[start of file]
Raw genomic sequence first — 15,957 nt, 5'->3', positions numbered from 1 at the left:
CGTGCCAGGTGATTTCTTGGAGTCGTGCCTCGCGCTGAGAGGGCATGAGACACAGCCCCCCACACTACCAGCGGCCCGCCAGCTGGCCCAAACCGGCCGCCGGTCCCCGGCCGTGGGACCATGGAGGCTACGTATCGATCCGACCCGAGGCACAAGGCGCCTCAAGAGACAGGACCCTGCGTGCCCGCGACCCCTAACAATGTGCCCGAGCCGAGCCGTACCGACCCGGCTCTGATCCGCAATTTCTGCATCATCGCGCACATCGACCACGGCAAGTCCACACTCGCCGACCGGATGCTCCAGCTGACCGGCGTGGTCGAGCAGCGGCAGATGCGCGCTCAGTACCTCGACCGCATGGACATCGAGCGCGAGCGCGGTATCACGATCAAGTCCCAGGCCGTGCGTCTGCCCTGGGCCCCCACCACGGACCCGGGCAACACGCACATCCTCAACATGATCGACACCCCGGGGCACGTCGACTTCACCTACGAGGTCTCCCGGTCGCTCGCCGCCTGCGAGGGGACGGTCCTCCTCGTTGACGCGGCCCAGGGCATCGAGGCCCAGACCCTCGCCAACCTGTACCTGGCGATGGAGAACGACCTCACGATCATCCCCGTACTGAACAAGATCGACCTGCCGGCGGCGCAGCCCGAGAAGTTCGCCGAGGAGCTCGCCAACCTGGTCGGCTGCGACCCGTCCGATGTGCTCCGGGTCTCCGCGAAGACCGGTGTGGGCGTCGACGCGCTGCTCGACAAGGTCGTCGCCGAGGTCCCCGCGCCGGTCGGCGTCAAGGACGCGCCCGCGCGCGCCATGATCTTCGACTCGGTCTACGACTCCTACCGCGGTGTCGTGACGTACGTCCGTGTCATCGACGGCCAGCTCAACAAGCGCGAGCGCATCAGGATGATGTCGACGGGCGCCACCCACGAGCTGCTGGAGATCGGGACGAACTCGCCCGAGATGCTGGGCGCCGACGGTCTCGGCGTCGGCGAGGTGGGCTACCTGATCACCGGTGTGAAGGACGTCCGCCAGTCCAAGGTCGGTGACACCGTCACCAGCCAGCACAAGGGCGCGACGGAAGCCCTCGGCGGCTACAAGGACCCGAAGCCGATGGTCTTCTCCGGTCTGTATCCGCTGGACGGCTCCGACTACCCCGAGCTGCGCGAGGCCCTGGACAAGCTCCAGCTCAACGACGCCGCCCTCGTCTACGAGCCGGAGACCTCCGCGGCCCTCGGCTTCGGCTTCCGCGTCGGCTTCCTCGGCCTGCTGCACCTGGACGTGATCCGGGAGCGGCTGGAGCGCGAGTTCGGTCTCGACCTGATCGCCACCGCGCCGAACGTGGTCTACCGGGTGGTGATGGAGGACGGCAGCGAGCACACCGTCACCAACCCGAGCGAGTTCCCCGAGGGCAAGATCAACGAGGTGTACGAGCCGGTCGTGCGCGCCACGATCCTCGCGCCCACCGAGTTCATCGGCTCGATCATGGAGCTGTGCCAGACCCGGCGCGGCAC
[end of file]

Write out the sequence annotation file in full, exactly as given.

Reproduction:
Raw genomic sequence first — 15,957 nt, 5'->3', positions numbered from 1 at the left:
CGTGCCAGGTGATTTCTTGGAGTCGTGCCTCGCGCTGAGAGGGCATGAGACACAGCCCCCCACACTACCAGCGGCCCGCCAGCTGGCCCAAACCGGCCGCCGGTCCCCGGCCGTGGGACCATGGAGGCTACGTATCGATCCGACCCGAGGCACAAGGCGCCTCAAGAGACAGGACCCTGCGTGCCCGCGACCCCTAACAATGTGCCCGAGCCGAGCCGTACCGACCCGGCTCTGATCCGCAATTTCTGCATCATCGCGCACATCGACCACGGCAAGTCCACACTCGCCGACCGGATGCTCCAGCTGACCGGCGTGGTCGAGCAGCGGCAGATGCGCGCTCAGTACCTCGACCGCATGGACATCGAGCGCGAGCGCGGTATCACGATCAAGTCCCAGGCCGTGCGTCTGCCCTGGGCCCCCACCACGGACCCGGGCAACACGCACATCCTCAACATGATCGACACCCCGGGGCACGTCGACTTCACCTACGAGGTCTCCCGGTCGCTCGCCGCCTGCGAGGGGACGGTCCTCCTCGTTGACGCGGCCCAGGGCATCGAGGCCCAGACCCTCGCCAACCTGTACCTGGCGATGGAGAACGACCTCACGATCATCCCCGTACTGAACAAGATCGACCTGCCGGCGGCGCAGCCCGAGAAGTTCGCCGAGGAGCTCGCCAACCTGGTCGGCTGCGACCCGTCCGATGTGCTCCGGGTCTCCGCGAAGACCGGTGTGGGCGTCGACGCGCTGCTCGACAAGGTCGTCGCCGAGGTCCCCGCGCCGGTCGGCGTCAAGGACGCGCCCGCGCGCGCCATGATCTTCGACTCGGTCTACGACTCCTACCGCGGTGTCGTGACGTACGTCCGTGTCATCGACGGCCAGCTCAACAAGCGCGAGCGCATCAGGATGATGTCGACGGGCGCCACCCACGAGCTGCTGGAGATCGGGACGAACTCGCCCGAGATGCTGGGCGCCGACGGTCTCGGCGTCGGCGAGGTGGGCTACCTGATCACCGGTGTGAAGGACGTCCGCCAGTCCAAGGTCGGTGACACCGTCACCAGCCAGCACAAGGGCGCGACGGAAGCCCTCGGCGGCTACAAGGACCCGAAGCCGATGGTCTTCTCCGGTCTGTATCCGCTGGACGGCTCCGACTACCCCGAGCTGCGCGAGGCCCTGGACAAGCTCCAGCTCAACGACGCCGCCCTCGTCTACGAGCCGGAGACCTCCGCGGCCCTCGGCTTCGGCTTCCGCGTCGGCTTCCTCGGCCTGCTGCACCTGGACGTGATCCGGGAGCGGCTGGAGCGCGAGTTCGGTCTCGACCTGATCGCCACCGCGCCGAACGTGGTCTACCGGGTGGTGATGGAGGACGGCAGCGAGCACACCGTCACCAACCCGAGCGAGTTCCCCGAGGGCAAGATCAACGAGGTGTACGAGCCGGTCGTGCGCGCCACGATCCTCGCGCCCACCGAGTTCATCGGCTCGATCATGGAGCTGTGCCAGACCCGGCGCGGCAC